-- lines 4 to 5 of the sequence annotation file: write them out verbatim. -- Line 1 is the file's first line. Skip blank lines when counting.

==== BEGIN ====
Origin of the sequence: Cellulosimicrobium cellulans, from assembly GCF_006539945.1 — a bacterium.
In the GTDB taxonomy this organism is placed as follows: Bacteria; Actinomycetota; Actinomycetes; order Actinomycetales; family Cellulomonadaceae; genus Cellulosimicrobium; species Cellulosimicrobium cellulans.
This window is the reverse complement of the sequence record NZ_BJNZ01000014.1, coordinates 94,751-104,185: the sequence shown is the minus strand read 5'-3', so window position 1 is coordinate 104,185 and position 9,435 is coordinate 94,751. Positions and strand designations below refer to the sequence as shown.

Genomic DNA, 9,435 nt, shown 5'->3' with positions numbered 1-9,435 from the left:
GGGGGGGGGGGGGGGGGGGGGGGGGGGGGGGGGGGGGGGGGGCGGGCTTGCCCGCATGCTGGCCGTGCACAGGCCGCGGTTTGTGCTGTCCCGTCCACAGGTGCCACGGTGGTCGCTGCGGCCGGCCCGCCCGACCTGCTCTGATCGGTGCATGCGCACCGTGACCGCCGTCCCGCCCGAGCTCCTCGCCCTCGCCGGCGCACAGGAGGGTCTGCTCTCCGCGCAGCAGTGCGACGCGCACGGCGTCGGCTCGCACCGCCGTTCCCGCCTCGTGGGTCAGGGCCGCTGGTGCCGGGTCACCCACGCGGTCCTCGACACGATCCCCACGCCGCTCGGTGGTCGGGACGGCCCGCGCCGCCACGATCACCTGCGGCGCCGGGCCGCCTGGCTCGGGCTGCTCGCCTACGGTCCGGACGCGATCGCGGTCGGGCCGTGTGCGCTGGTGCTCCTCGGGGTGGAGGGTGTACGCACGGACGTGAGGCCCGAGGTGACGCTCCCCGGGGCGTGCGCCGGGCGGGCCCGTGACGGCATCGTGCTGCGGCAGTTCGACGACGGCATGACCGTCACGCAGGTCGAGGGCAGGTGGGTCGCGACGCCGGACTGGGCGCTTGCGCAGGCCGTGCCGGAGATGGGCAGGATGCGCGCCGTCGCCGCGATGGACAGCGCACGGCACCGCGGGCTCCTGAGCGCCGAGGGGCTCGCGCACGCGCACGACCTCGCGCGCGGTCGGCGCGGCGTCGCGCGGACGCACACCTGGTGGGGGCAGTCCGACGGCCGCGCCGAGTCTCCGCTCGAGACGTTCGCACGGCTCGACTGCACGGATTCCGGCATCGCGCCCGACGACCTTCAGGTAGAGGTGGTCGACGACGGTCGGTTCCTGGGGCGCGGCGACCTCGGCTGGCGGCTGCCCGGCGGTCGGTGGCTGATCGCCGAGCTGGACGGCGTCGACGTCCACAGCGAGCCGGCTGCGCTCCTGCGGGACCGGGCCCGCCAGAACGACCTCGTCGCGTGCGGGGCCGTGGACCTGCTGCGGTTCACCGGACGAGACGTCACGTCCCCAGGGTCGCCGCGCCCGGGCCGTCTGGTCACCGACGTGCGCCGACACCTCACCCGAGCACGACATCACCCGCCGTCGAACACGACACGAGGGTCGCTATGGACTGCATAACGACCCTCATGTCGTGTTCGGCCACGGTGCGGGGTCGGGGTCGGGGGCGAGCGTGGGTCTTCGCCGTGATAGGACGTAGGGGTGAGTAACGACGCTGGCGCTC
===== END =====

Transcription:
Genomic DNA, 9,435 nt, shown 5'->3' with positions numbered 1-9,435 from the left:
GGGGGGGGGGGGGGGGGGGGGGGGGGGGGGGGGGGGGGGGGGCGGGCTTGCCCGCATGCTGGCCGTGCACAGGCCGCGGTTTGTGCTGTCCCGTCCACAGGTGCCACGGTGGTCGCTGCGGCCGGCCCGCCCGACCTGCTCTGATCGGTGCATGCGCACCGTGACCGCCGTCCCGCCCGAGCTCCTCGCCCTCGCCGGCGCACAGGAGGGTCTGCTCTCCGCGCAGCAGTGCGACGCGCACGGCGTCGGCTCGCACCGCCGTTCCCGCCTCGTGGGTCAGGGCCGCTGGTGCCGGGTCACCCACGCGGTCCTCGACACGATCCCCACGCCGCTCGGTGGTCGGGACGGCCCGCGCCGCCACGATCACCTGCGGCGCCGGGCCGCCTGGCTCGGGCTGCTCGCCTACGGTCCGGACGCGATCGCGGTCGGGCCGTGTGCGCTGGTGCTCCTCGGGGTGGAGGGTGTACGCACGGACGTGAGGCCCGAGGTGACGCTCCCCGGGGCGTGCGCCGGGCGGGCCCGTGACGGCATCGTGCTGCGGCAGTTCGACGACGGCATGACCGTCACGCAGGTCGAGGGCAGGTGGGTCGCGACGCCGGACTGGGCGCTTGCGCAGGCCGTGCCGGAGATGGGCAGGATGCGCGCCGTCGCCGCGATGGACAGCGCACGGCACCGCGGGCTCCTGAGCGCCGAGGGGCTCGCGCACGCGCACGACCTCGCGCGCGGTCGGCGCGGCGTCGCGCGGACGCACACCTGGTGGGGGCAGTCCGACGGCCGCGCCGAGTCTCCGCTCGAGACGTTCGCACGGCTCGACTGCACGGATTCCGGCATCGCGCCCGACGACCTTCAGGTAGAGGTGGTCGACGACGGTCGGTTCCTGGGGCGCGGCGACCTCGGCTGGCGGCTGCCCGGCGGTCGGTGGCTGATCGCCGAGCTGGACGGCGTCGACGTCCACAGCGAGCCGGCTGCGCTCCTGCGGGACCGGGCCCGCCAGAACGACCTCGTCGCGTGCGGGGCCGTGGACCTGCTGCGGTTCACCGGACGAGACGTCACGTCCCCAGGGTCGCCGCGCCCGGGCCGTCTGGTCACCGACGTGCGCCGACACCTCACCCGAGCACGACATCACCCGCCGTCGAACACGACACGAGGGTCGCTATGGACTGCATAACGACCCTCATGTCGTGTTCGGCCACGGTGCGGGGTCGGGGTCGGGGGCGAGCGTGGGTCTTCGCCGTGATAGGACGTAGGGGTGAGTAACGACGCTGGCGCTC